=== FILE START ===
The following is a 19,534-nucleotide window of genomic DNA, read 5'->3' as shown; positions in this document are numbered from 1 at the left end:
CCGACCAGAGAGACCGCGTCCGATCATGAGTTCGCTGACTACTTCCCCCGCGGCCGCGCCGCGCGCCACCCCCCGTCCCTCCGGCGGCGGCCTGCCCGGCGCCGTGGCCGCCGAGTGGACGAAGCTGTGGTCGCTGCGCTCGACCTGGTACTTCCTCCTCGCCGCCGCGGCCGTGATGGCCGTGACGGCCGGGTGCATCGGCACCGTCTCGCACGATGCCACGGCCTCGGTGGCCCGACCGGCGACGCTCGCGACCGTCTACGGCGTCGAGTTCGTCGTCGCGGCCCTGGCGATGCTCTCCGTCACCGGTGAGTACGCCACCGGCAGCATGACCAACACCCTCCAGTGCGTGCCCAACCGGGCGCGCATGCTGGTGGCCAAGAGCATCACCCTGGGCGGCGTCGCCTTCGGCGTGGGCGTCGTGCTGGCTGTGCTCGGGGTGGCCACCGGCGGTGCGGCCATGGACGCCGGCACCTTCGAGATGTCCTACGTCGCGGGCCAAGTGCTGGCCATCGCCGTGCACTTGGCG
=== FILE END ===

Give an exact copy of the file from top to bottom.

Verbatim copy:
The following is a 19,534-nucleotide window of genomic DNA, read 5'->3' as shown; positions in this document are numbered from 1 at the left end:
CCGACCAGAGAGACCGCGTCCGATCATGAGTTCGCTGACTACTTCCCCCGCGGCCGCGCCGCGCGCCACCCCCCGTCCCTCCGGCGGCGGCCTGCCCGGCGCCGTGGCCGCCGAGTGGACGAAGCTGTGGTCGCTGCGCTCGACCTGGTACTTCCTCCTCGCCGCCGCGGCCGTGATGGCCGTGACGGCCGGGTGCATCGGCACCGTCTCGCACGATGCCACGGCCTCGGTGGCCCGACCGGCGACGCTCGCGACCGTCTACGGCGTCGAGTTCGTCGTCGCGGCCCTGGCGATGCTCTCCGTCACCGGTGAGTACGCCACCGGCAGCATGACCAACACCCTCCAGTGCGTGCCCAACCGGGCGCGCATGCTGGTGGCCAAGAGCATCACCCTGGGCGGCGTCGCCTTCGGCGTGGGCGTCGTGCTGGCTGTGCTCGGGGTGGCCACCGGCGGTGCGGCCATGGACGCCGGCACCTTCGAGATGTCCTACGTCGCGGGCCAAGTGCTGGCCATCGCCGTGCACTTGGCG